Distraction osteogenesis is now an important clinical tool in craniofacial surgery. However, controlling the distance and vector of distraction in infants with syndromic craniosynostosis with good repeatability is a task that still proves difficult today. We have developed a new facial osteogenesis distraction system that combines the advantages of external and internal distraction devices to enable control of both the distraction distance and vector. This article describes the method and short-term results of this system.
Our distraction system uses both a conventional external distraction device and a newly developed internal distraction device. Postoperative control of the distraction vector is performed using the external device, whereas control of distraction distance is done with the adjustable-angle internal device. This system was used for 2 patients with Crouzon syndrome.
The system enabled control of lengthening distance and vector, and no complications occurred during the procedures.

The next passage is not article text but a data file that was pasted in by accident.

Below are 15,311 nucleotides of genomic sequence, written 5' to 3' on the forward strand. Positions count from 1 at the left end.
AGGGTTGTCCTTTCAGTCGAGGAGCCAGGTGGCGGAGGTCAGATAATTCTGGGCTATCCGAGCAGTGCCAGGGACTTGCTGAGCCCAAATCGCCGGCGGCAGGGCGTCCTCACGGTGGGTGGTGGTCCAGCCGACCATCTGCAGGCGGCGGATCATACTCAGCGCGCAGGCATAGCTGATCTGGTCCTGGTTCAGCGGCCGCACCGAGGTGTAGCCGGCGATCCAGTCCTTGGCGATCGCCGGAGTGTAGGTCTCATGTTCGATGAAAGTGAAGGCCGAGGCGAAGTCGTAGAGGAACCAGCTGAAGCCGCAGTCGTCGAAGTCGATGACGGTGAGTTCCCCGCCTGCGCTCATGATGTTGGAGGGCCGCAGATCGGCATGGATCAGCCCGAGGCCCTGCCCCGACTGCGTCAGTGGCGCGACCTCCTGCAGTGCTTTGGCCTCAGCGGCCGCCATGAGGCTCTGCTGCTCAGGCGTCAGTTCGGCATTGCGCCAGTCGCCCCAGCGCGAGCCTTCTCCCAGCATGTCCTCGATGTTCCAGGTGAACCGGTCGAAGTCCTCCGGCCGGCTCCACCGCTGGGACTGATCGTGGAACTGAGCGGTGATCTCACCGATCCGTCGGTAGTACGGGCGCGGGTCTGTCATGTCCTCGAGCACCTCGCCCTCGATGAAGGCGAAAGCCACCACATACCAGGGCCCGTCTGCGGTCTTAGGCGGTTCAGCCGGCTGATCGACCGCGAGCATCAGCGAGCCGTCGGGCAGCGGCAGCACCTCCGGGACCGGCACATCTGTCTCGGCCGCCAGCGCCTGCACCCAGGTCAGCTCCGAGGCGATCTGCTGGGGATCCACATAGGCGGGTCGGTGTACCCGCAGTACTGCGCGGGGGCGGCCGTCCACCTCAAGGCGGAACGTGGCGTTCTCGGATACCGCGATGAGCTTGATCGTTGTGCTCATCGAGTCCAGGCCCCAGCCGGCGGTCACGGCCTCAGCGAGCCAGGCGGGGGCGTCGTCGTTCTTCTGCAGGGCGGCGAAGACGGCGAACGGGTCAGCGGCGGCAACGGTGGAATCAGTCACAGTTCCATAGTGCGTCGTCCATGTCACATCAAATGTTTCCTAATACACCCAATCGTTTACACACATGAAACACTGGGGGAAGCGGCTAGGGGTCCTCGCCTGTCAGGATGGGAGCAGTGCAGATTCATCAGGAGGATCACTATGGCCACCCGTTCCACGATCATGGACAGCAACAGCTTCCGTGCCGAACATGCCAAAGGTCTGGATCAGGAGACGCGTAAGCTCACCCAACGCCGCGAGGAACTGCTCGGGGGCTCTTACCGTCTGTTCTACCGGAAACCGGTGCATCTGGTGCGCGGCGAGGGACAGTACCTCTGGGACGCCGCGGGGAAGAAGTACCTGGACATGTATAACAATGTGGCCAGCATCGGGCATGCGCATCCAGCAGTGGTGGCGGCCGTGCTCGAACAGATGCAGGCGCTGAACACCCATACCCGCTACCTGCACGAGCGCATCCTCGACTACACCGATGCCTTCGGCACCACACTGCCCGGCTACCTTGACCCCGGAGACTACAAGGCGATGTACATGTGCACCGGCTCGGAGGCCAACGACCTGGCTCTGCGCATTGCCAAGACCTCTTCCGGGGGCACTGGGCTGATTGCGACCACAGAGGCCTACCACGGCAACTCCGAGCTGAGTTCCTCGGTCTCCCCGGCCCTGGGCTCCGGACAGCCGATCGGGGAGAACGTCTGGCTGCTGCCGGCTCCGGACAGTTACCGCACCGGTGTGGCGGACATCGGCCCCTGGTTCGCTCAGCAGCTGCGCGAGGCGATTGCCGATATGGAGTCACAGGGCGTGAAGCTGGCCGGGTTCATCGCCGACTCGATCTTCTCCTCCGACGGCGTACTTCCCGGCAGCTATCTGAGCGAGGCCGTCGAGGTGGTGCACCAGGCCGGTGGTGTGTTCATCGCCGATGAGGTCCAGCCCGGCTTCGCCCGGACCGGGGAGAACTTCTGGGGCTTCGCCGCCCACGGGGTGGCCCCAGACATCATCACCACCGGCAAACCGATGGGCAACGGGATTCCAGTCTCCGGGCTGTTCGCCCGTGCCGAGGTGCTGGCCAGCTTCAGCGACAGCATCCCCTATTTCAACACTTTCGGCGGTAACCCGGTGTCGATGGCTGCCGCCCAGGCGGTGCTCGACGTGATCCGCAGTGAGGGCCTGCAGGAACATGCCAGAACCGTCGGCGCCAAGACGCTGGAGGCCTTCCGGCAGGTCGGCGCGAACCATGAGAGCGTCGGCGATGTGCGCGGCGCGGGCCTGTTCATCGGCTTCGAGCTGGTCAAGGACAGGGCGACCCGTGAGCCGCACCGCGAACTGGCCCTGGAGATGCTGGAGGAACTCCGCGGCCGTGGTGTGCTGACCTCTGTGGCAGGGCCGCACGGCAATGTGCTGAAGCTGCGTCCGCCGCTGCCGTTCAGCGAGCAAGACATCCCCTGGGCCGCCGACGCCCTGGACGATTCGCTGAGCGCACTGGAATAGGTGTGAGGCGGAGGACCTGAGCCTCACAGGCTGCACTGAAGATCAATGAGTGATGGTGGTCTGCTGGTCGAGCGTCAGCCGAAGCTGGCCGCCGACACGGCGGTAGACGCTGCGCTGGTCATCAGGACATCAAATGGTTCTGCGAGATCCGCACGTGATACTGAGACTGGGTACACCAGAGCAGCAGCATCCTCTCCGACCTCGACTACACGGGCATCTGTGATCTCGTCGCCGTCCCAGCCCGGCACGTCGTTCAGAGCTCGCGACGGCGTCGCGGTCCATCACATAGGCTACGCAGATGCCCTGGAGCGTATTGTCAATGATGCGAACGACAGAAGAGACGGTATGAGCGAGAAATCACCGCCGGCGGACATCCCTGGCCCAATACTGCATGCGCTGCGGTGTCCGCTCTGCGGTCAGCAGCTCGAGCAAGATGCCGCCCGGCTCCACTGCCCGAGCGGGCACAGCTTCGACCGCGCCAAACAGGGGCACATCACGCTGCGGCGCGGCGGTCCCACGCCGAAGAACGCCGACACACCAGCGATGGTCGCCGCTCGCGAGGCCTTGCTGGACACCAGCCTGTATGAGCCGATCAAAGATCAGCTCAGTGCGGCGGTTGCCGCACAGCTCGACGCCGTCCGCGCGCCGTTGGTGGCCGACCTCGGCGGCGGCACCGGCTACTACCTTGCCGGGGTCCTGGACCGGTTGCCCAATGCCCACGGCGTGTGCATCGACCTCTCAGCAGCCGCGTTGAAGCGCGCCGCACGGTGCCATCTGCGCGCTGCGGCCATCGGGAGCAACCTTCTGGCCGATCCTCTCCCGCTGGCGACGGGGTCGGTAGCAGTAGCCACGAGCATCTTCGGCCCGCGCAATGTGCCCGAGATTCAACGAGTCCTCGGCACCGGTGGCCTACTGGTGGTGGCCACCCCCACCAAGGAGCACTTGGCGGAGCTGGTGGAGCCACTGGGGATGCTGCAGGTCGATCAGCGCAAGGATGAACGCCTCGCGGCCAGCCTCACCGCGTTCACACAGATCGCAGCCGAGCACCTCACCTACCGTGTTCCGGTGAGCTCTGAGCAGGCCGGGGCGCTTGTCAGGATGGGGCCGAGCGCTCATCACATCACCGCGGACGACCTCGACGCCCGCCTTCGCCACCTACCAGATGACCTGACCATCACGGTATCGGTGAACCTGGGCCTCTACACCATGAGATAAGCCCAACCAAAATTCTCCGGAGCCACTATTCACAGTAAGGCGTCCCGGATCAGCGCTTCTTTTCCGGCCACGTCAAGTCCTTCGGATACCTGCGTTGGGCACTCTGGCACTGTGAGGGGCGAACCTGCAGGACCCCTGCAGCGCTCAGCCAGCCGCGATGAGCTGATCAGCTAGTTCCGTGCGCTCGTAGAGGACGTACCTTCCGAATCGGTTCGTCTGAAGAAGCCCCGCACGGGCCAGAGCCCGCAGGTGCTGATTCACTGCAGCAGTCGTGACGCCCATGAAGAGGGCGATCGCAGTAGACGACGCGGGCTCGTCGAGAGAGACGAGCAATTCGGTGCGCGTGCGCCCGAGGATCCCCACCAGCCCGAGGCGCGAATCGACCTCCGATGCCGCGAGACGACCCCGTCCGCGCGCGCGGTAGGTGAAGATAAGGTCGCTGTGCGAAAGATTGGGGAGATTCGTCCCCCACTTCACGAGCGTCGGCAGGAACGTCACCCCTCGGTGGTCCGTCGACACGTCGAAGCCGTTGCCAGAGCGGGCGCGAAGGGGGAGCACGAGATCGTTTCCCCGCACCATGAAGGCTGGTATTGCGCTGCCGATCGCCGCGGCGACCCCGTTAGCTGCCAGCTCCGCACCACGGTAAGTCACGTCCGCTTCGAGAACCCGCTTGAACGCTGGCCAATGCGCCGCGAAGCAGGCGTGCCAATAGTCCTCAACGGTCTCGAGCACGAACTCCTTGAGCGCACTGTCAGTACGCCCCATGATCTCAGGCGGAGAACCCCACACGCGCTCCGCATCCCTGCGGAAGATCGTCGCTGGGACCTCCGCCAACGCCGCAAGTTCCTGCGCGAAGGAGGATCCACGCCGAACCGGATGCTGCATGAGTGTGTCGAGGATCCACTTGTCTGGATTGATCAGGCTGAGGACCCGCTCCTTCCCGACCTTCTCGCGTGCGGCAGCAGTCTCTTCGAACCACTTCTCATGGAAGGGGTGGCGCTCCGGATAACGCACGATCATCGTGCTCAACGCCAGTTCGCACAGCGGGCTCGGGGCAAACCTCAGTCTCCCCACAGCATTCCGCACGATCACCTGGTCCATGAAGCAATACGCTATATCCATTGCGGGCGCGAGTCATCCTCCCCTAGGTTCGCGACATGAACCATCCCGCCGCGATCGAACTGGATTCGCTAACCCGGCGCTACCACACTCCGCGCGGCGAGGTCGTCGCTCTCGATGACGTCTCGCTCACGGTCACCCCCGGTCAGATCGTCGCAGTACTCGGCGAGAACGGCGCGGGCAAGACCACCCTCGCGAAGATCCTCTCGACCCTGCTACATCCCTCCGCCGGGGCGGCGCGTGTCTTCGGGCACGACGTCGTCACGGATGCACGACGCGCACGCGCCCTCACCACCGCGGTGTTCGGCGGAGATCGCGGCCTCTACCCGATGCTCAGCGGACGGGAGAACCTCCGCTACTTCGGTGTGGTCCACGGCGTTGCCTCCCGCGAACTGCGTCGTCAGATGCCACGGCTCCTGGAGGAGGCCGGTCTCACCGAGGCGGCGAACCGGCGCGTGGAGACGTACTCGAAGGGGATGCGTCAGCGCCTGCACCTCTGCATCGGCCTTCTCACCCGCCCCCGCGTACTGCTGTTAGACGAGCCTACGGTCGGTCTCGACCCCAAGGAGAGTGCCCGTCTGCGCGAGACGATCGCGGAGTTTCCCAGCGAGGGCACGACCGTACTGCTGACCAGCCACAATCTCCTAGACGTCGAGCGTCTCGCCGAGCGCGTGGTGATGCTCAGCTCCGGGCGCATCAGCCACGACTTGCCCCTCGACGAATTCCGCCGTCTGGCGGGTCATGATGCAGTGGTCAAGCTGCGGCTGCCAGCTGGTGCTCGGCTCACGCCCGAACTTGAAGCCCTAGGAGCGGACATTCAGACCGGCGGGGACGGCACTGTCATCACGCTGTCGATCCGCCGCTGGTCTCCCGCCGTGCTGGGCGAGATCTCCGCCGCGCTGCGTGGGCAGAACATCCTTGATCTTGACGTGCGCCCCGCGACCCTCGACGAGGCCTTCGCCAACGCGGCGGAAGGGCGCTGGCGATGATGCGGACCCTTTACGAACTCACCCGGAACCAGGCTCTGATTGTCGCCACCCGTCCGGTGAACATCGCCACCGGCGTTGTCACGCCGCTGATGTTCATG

We developed a facial distraction system leveraging the advantages of external and internal distraction devices, which we then used to successfully control both lengthening distance and vector. The system would be particularly indicated in patients with severe scarring due to multiple follow-up surgeries and in patients requiring distraction of 20 mm or more.
Aligning the periorbital profile at 5 to 6 years old caused the maxilla to rotate counterclockwise, and we consider that a procedure combining Le Fort III osteotomy with Le Fort I and II osteotomies is required to prevent these rotations.
From the *Department of Plastic and Reconstructive Surgery, Kanagawa Children’s Medical Center, Yokohama, Kanagawa; †Department of Plastic and Reconstructive Surgery, Yokohama City University Hospital, Yokohama, Kanagawa; ‡Hirakawa Orthodontic Clinic, Hirakawa; and §Fukawa Orthodontic Clinic, Fukawa, Japan.
Received June 23, 2011.
Accepted for publication August 6, 2011.
Address correspondence and reprint requests to Shinji Kobayashi, MD, Kanagawa Children’s Medical Center, Department of Plastic and Reconstructive Surgery, Mutsukawa 2-138-4, Minami-ku, Yokohama, Kanagawa 232-8555, Japan; E-mail: email@example.com
This work was supported by Health and Labour Sciences Research Grants Research on intractable disease (No. 2011-164).
The authors report no conflicts of interest.